Politicians must now divulge payments to bloggers

September 21, 2013
Illustration accompanying Craigslist ad for PR 'blogger'

Illustration accompanying
Craigslist ad for PR ‘blogger’


California’s political watchdog initiated a new rule this week requiring politicians to disclose payments made to people or companies receiving remuneration to blog positively about them, or negatively about their opponents. The rule likely will impact some local activities.

The one exception to the rule is if the paid blog comes with a disclosure – “Paid by Friends of Jane Doe.” In that case, a campaign would be exempted from reporting the payment.

The Fair Political Practices Commission (FPPC) approved the new rule three years after Republican gubernatorial nominee Meg Whitman paid several bloggers for content, said Heather Rowan, the FPPC attorney who wrote the new regulation.

“We had a couple of people running blogs, and the assumption was they were neutral parties. And as time went on, unfortunately after the election, people found out the content had been paid for by particular campaigns,” Rowan told the Washington Post. “The average consumer would assume neutrality when reading something that looks like a news story.”

In February, Tom Fulks, a political strategist for San Luis Obispo County Supervisor Bruce Gibson, started a blog he dubbed “SLOSense.” That occurred just after Gibson’s controversial affair with his legislative assistant became public.

“Everything posted on this site is opinion – commentary,” Fulks writes on his blog. “Do not take anything you read here as gospel. SLOSense will register as a political action committee in due course, in compliance with all applicable rules and regulations.”

Last March, a public relations job listing on Craigslist anonymously sought a San Luis Obispo “publicity professional.” The position was described as blogging to “defy slander and false accusations,” and offered compensation of $30 to $50 an hour. The ad sought someone “to protect our clients and fight off the greedy, the angry, and the crazy.”

The ad, accompanied by a “blind” email, has since been removed, but here’s the entire text of the Craigslist posting:


“The selected professional will participate in slander defense and reputation cases in service to our clients. You will work with our team to craft public responses to defy slander and false accusations. You will work with our attorneys, investigators, and case managers to build effective campaigns to stop the attacks and reverse the claims and to recapture public opinion. You will have substantial experience using social media and other online communications and have a well-developed network of relevant connections;

“We are a dynamic company made up of case managers, attorneys, private investigators and public relations professionals driven to protect the reputations of our clients. In our fast, connected, everywhere society, career-destroying slander and false accusations are becoming far more prevalent and exceedingly more damaging. We are an organized instrument to protect our clients and fight off the greedy, the angry, and the crazy;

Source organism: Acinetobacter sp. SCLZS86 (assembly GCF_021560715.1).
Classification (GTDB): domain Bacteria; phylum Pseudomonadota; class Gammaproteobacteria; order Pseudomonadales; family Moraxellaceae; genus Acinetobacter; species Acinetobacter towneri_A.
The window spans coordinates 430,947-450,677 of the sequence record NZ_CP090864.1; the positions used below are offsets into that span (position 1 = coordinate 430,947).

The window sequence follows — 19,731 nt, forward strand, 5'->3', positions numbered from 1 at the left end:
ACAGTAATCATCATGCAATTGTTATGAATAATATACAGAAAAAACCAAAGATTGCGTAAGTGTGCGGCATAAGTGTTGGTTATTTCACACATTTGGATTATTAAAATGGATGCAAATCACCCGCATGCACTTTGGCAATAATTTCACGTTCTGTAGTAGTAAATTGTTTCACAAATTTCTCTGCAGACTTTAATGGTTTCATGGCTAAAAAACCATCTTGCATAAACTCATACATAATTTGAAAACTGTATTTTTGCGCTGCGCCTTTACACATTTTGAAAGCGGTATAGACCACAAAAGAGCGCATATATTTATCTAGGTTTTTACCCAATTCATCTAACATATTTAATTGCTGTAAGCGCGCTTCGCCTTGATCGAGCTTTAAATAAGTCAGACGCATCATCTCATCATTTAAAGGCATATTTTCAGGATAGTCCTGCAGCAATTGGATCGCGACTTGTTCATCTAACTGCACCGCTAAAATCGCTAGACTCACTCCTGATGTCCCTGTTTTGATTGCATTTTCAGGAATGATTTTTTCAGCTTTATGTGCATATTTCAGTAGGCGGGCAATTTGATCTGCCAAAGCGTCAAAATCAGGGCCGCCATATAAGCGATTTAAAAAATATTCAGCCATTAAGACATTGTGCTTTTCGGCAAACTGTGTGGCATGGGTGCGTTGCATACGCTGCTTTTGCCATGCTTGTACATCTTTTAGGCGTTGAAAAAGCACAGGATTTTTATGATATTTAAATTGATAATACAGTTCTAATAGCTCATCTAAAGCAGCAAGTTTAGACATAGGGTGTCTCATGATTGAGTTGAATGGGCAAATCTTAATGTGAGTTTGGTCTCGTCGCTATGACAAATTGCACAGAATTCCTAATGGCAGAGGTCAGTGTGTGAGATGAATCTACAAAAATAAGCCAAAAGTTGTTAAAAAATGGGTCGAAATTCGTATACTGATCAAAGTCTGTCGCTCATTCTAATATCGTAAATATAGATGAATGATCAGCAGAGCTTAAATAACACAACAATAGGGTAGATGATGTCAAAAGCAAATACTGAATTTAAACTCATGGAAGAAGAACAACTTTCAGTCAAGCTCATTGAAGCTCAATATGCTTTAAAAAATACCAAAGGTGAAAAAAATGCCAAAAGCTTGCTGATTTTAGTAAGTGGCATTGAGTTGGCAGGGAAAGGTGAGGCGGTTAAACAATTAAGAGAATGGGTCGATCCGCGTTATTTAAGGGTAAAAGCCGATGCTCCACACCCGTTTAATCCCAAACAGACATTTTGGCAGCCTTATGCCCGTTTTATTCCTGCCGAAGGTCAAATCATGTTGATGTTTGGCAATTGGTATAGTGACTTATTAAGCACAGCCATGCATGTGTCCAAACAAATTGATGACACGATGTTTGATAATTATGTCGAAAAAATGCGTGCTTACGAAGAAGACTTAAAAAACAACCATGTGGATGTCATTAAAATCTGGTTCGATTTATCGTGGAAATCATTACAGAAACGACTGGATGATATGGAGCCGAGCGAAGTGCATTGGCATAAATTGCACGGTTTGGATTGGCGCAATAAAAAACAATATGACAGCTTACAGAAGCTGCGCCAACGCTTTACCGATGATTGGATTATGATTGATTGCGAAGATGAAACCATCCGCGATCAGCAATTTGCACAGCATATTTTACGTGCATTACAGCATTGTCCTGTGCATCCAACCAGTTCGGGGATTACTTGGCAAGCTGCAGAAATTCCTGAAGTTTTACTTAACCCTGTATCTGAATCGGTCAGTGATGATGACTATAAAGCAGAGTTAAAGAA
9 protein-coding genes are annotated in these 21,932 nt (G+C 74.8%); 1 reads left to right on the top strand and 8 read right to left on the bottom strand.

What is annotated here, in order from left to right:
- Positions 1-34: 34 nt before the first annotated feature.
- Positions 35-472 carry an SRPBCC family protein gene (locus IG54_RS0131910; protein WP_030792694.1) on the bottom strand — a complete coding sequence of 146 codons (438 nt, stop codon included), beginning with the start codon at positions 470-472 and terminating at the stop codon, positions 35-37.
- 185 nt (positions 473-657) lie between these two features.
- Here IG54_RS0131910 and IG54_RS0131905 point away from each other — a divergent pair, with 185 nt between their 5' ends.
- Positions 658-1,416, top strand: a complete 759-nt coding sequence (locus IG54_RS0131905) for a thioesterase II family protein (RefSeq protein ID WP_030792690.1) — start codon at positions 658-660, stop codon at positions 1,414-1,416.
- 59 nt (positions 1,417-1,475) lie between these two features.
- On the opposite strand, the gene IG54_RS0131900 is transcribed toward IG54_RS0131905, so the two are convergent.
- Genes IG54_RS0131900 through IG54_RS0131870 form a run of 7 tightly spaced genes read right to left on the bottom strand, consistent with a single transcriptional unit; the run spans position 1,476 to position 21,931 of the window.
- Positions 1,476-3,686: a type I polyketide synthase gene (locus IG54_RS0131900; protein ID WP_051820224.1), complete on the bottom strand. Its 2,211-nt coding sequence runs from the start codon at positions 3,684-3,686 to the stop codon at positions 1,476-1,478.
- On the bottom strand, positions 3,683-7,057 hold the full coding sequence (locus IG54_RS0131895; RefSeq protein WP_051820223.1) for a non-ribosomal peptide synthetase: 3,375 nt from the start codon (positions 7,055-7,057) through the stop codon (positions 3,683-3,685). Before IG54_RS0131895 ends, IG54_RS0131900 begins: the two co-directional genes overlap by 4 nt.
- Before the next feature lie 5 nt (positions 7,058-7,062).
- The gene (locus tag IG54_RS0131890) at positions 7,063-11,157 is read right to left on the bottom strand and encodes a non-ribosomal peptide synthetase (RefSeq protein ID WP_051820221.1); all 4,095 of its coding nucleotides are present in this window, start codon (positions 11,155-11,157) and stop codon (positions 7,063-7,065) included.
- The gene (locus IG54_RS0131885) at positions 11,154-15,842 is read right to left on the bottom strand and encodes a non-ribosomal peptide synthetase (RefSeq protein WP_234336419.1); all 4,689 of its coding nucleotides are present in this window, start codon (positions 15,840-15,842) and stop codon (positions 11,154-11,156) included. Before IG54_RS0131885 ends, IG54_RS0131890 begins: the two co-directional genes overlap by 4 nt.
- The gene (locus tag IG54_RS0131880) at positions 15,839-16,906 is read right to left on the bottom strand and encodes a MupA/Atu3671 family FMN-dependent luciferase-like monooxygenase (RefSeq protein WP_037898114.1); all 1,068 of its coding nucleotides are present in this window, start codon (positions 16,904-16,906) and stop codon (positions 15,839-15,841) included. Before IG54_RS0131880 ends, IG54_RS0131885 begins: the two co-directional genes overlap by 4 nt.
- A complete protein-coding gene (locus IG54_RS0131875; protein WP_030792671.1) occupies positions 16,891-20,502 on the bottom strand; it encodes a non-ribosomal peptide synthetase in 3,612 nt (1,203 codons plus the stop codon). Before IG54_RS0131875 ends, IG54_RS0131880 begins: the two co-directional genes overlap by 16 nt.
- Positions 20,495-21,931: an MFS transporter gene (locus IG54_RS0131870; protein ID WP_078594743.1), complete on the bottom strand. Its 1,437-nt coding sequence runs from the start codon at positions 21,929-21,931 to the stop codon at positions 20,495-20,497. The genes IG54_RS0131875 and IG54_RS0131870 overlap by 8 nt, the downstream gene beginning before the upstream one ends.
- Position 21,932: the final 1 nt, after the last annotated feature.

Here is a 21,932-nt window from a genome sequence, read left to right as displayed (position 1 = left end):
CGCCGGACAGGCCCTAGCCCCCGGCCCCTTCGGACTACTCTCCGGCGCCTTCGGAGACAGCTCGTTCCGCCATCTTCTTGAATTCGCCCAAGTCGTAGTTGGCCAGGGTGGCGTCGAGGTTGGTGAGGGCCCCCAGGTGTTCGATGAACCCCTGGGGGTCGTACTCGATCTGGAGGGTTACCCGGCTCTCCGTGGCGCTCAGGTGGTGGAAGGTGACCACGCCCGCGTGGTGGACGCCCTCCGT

“The requirements of this position include:

“Experienced publicist/public relations agent specializing in promoting and defending individuals’ reputations;

“Skilled at using social media, the press, blogs, twitter, community moderators, etc., to develop creative ways to take charge of the message and influence opinion;

“Excellent writing skills, accomplished communicator, with a proven ability to influence with the keyboard;

“Good contact network, strong relationships with relevant media that can be used to promote our clients with national, regional or local coverage;

“Work on high-profile cases with high-profile clients, with a team of skilled professional managers, attorneys and investigators;

“Established freelancer, comfortable working from home or your own office while able to maintain focus and discipline and work with team members across the country;

“Location, San Luis Obispo. Compensation, $30-50 per hour, depending on experience. Telecommuting OK. This is a contract job. Principals only. Please, no phone calls about this job! Do not contact job poster about other services, products or commercial interests.”






  1. R.Hodin says:

    It could have been an infinitely more interesting and valuable story had the reporter actually applied for the position to learn who was doing the hiring and what the actual work entailed. But that would have involved investigative journalism, not trolling on craigslist, which anyone can do with automated search software.

    Also disappointing to bring in Tom Fulk’s website, without also mentioning al the other players in the area, including COLAB, Caldwell’s radio show, and the handful of regular campaign PR firms in the area. But CCN is particularly myopic concerning coverage of the local dysfunctional liberal political machine.

    Two thumbs down.

    (4) 4 Total Votes - 4 up - 0 down
  2. NorthCountyGuy says: